• Effect of Ti, Mo and Al Addition on the Sulfidation Behavior of an Ni-20Cr-13.5Co Alloy

    pp. 420-425

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    Effect of Ti, Mo and/or Al addition on the sulfidation behavior of an Ni-20Cr-13.5Co alloy was investigated in H2-H2S mixtures with sulfur partial pressures of 10-7, 10-5.5 and 10-4Pa at 873K. A four-layers scale was formed on the surface of the alloys at the sulfur partial pressure of 10-4Pa, while at the 10-5.5Pa-sulfur pressure a triplex scale was formed. The sulfidation resistance of the Ni-20Cr-13.5Co alloy was improved by adding of Mo or Al, especially Al, in those atmospheres. Outer sulfidation layer of Cr3S4, thin inner sulfidation layer and internal sulfidation were observed at the sulfur partial pressure of 10-7Pa. As the atomic ratio of Al to Ti in the alloy was larger than 1 on the alloys added Ti, Mo and Al all together, the thickness of the internal sulfidation layer greatly got thinner in this atmosphere.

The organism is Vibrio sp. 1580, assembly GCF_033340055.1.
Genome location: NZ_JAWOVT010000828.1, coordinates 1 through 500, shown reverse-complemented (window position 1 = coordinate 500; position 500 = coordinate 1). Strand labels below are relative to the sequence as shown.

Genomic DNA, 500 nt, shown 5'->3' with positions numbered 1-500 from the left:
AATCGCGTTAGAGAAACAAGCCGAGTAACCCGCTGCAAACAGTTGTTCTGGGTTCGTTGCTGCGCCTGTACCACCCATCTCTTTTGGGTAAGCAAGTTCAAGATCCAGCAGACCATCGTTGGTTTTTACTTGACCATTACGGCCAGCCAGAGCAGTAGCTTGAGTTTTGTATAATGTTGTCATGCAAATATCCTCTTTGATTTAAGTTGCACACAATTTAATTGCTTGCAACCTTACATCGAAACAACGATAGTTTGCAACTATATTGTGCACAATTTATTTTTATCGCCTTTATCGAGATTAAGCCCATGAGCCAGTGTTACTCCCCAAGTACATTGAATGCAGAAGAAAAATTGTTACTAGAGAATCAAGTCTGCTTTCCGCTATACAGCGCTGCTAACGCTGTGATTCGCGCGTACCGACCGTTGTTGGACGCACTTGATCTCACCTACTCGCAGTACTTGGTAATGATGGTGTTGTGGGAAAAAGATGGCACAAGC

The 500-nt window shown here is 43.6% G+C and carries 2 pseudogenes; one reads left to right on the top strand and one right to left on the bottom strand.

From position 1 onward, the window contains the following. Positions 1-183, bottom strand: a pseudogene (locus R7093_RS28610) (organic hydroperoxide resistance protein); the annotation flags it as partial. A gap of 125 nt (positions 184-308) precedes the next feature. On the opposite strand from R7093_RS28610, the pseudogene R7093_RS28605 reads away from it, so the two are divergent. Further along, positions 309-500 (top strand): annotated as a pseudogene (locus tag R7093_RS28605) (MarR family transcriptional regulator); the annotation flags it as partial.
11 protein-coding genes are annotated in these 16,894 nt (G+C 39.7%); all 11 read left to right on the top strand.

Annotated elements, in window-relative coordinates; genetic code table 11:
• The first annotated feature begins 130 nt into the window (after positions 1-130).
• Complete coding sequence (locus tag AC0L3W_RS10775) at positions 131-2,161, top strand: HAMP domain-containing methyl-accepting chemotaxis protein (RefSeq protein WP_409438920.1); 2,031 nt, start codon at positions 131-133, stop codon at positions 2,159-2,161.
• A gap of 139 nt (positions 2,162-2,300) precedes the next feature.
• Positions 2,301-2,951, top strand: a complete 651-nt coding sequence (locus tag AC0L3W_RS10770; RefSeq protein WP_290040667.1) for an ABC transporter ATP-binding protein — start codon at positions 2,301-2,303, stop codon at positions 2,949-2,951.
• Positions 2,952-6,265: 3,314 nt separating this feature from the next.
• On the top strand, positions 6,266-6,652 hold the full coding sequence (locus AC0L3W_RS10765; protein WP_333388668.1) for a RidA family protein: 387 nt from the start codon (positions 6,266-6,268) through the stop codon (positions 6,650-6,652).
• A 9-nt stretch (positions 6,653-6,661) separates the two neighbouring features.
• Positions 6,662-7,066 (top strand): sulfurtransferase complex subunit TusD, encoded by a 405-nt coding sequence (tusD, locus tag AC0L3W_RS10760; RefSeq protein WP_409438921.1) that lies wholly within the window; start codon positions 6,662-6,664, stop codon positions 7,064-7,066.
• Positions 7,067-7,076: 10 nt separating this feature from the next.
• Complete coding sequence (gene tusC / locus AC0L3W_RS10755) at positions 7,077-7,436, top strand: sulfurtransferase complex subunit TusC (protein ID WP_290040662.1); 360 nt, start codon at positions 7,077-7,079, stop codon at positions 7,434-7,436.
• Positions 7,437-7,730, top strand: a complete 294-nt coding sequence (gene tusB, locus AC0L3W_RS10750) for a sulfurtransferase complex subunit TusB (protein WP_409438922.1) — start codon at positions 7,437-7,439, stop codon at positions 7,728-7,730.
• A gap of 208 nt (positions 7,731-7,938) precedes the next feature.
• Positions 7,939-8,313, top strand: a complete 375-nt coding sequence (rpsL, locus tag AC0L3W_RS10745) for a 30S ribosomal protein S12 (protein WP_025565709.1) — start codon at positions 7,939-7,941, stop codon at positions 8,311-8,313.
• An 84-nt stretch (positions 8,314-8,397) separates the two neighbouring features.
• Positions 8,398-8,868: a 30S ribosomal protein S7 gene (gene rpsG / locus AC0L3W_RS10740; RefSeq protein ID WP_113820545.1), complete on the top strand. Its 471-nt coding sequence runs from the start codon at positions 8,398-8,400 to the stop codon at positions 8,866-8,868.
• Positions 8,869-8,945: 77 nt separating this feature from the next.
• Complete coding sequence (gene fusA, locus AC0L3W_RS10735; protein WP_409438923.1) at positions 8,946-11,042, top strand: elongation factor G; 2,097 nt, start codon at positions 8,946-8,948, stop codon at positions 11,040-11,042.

• High Temperature Corrosion Mechanism of SCH2 Heat Resistant Steel in Waste Incineration Furnace

    pp. 426-430

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    The high temperature intergranular corrosion behavior of SCH2 heat resistant steel in a waste incinerator was investigated by scanning electron microscopy, electron probe micro-analysis, and X-ray analysis. Specimens were exposed in a waste incinerator where plastics and used tires were burned under thermal cycling conditions of heating at 1423K for 6.2ks and 1150K for 17ks and then cooling to room temperature.